George Bowering: [quoting Rachel]: “How do you explain the prevalence of Jews and other outsiders in comedy?” I do not know about that. But in my correspondence with the great Canadian poet and American Biblical scholar and translator, David Rosenberg, I asked him how come God told Moses etc. that there were to be no graven or molded images, and then when it comes to ordering an ark of the covenant, he says there has to be a couple of cherubim with wings. David said that he had told me years ago: God is ironic.


Thinking about the suggestion that comedy seems somehow normal to the oppressed or marginalized. But who are the funny African-American poets, outside of Ted Joans and maybe Bob Kaufman? And I was looking through Canadian poetry for humour, and hardly any women poets there/here work with funny, maybe a few.


I do recall, down there, Levertov saying “the authentic,” rising from the toilet seat and really wondering whether she might not be being funny.


Gabriel Gudding: George — here are some funny African-American poets (tons more but don’t have books in front of me at home here): Crystal Williams, Harryette Mullen, Amiri Baraka, Tony Medina (the almost self-parodic tawdry anger in first part of his “Capitalism is a Brutal Motherfucker” is very funny), Terrence Hayes, Lucille Clifton is very funny sometimes, Jayne Cortez, Sonia Sanchez — this list is really long, especially in re hip-hop generation poets.


As regards funny women poets: in addition to present company of course, are folks like
Lara Glenum, Jennifer Knox, Shanna Compton, Barbara Barg, Connie Deanovich, Denise Duhamel, Bernadette Mayer, Alice Notley, Amy Gerstler, Sheila Murphy, Brenda Coultas, Mary Ruefle, Julie Otten, Anne Waldman, Laura Mullen, Mairéad Byrne and lots of others.


Ron Silliman: I think that Lyn Hejinian & Rae Armantrout can both be quite funny. Ditto Laura Moriarty, Rachel Blau DuPlessis. But there are some, like Susan Howe (who reminds me a lot of Levertov in this regard) who seem very suspicious of this.


George Bowering: I don’t know. I have been reading Amiri Baraka since long before he was Amiri Baraka, and I have heard him read in San Jose, Buffalo, Boston, Victoria and Maine, and have been excited to be sharing the world with him, even being in the Air Force at the same time, but I haven’t noticed his being funny a lot, though once in Buffalo I heard him being pissed off at a Volkswagen that was supposed to pick him up, calling it a “Nazi car.”


D. A. Powell: I think Lucille Clifton is a funny African-American poet. Also Ray Durem, Etheridge Knight (his “I Sing of Shine” always makes my students laugh), Tim Seibles, Crystal Williams, John Raven, Thomas Sayers Ellis.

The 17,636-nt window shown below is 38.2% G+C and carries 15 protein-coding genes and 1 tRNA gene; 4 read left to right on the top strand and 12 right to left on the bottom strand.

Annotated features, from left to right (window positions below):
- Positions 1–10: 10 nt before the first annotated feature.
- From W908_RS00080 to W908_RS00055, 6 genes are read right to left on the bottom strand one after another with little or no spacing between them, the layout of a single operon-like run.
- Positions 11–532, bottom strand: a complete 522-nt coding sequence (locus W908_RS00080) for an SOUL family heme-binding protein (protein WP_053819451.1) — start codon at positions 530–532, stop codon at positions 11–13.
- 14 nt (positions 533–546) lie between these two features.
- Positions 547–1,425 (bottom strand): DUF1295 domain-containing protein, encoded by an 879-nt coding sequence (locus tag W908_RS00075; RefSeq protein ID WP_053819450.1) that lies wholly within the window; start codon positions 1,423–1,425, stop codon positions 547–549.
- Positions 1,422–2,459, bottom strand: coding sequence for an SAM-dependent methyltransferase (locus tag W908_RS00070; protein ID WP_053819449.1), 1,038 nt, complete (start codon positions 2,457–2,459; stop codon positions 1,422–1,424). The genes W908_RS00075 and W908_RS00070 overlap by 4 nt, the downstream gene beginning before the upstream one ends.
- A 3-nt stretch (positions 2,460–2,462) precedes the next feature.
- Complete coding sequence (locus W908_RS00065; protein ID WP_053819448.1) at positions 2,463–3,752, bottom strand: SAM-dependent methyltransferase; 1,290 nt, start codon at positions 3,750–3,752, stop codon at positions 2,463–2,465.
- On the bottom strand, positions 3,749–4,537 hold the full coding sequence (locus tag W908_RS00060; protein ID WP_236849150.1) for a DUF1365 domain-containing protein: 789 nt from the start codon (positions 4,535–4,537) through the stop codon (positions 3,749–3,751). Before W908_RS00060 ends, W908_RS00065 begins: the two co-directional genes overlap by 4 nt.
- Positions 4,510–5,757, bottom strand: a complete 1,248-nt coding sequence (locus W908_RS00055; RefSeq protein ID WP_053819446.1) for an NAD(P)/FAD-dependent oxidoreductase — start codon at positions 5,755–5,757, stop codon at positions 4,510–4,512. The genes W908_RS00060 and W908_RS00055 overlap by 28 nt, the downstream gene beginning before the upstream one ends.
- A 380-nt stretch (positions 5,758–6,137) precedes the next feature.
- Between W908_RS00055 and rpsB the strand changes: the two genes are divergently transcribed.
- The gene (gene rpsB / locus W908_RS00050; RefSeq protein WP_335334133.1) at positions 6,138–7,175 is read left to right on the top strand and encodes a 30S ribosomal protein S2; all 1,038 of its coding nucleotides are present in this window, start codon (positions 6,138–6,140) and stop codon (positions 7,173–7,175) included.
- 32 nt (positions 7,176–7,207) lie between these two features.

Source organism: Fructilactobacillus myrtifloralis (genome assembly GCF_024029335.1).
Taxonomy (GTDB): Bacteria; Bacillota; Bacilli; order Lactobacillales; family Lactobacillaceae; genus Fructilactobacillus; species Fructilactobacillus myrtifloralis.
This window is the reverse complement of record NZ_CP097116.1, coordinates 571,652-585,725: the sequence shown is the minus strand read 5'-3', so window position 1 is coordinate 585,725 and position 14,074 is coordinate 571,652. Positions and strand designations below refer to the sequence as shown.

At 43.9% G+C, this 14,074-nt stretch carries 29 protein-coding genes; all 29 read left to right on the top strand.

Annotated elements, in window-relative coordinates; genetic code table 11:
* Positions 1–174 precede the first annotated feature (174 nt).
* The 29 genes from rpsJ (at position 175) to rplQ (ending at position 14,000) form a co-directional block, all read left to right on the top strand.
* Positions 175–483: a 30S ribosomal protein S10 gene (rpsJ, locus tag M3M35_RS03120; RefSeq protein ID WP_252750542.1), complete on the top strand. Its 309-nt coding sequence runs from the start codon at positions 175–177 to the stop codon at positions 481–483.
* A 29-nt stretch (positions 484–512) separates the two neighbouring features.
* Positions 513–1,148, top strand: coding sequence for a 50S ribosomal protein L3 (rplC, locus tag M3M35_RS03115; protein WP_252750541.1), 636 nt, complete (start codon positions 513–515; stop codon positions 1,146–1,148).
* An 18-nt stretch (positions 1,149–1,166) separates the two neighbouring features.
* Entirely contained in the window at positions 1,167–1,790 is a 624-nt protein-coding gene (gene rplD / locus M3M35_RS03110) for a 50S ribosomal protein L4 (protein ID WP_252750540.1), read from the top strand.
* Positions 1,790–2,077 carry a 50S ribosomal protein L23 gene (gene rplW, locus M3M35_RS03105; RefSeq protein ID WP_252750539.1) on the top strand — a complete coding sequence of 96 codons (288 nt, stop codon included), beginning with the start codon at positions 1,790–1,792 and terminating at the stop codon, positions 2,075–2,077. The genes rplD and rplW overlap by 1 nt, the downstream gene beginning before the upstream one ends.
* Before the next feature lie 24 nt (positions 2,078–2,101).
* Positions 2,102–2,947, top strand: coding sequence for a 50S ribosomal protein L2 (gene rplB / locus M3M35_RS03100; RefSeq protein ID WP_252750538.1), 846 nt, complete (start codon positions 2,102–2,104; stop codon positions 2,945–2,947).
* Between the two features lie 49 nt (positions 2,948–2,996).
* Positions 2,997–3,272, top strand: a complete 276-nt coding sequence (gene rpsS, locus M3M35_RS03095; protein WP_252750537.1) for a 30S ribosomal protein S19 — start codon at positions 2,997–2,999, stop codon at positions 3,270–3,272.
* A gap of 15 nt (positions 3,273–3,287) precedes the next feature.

Gary Sullivan: A whole realm of humor, satire, and/or wit strikes me as coming out of unease. Maybe more on horror and humor in a bit, but a quick note: horror always strikes me as on some level very funny, but often in a particular way. We laugh at a lot of it I suspect because we’re freaked out about our bodies, and horror exposes, brings to the surface, manipulates, and seems to simultaneously understand and even sympathize with, even as it mocks or exposes, this fear.

Gary Sullivan, photo Nada Gordon

Gary Sullivan, photo Nada Gordon


When I’ve seen horror films in theaters, people are usually laughing during the most disturbing parts — often much harder than they laugh during comedies. It always strikes me that that laughter — and I’m laughing along with everyone else — comes out of a general unease that these films tap and exploit. It’s often a kind of nervous laughter. Similar maybe to the kind that some of Lenny Bruce’s material makes manifest. (More on that in a bit.)


Another major unease that seems to often give rise to laughter is a general one with departures from perceived or desired social norms. Sexist, racist, homophobic, etc. jokes being one obvious manifestation. As are jokes making fun of sexist, racist, homophobic etc. behavior. Both seem to come out of an unease with those not conforming to one’s perception of social norms and/or niceties, and both seem to be a kind of attempt at shaming.


It’s been more than a decade since I’ve read any of the “age of reason” or “age of wit” writers, but my memory is that the motivation behind a lot of this writing was an attempt to “reason through” the natural world, including social systems, with the ultimate goal of controlling the social for the ultimate betterment of mankind.


My memory of reading Pope, Swift, and especially Addison & Steele, was of an underlying program, generally, to address, shame, and ultimately change aberrant behavior into something conforming to some “healthy” (e.g., Christian-but-informed-by-science-and-philosophy) ideal.


It always struck me that Pound thought a lot of his poetry was funny, or at least satirical, to the extent that he meant to expose & even at times shame those whose ideologies (political, social, aesthetic, etc.) he didn’t agree with. Some examples from Blast:


Women Before a Shop

The gewgaws of false amber and false turquoise attract them,
Like to like nature. These agglutinous yellows.




The New Cake of Soap

Lo, how it gleams and glistens in the sun
Like the cheek of a Chesterton.





Green arsenic smeared on an egg-white cloth,
Crushed strawberries! Come let us feast our eyes.


And from the Vorticist Manifesto:


8. We set Humour at Humour’s throat. Stir up Civil War among peaceful apes.

9. We only want Humour if it has fought like Tragedy.

10. We only want Tragedy if it can clench its side-muscles like hands on its belly, and bring to the surface a laugh like a bomb.


... these examples, most obvious in the latter, being part of a general program to “Set up violent structure of adolescent clearness between two extremes.”


I hate this period of Pound. I don’t find myself returning to Addison & Steele or Pope much, either, although I still read Swift.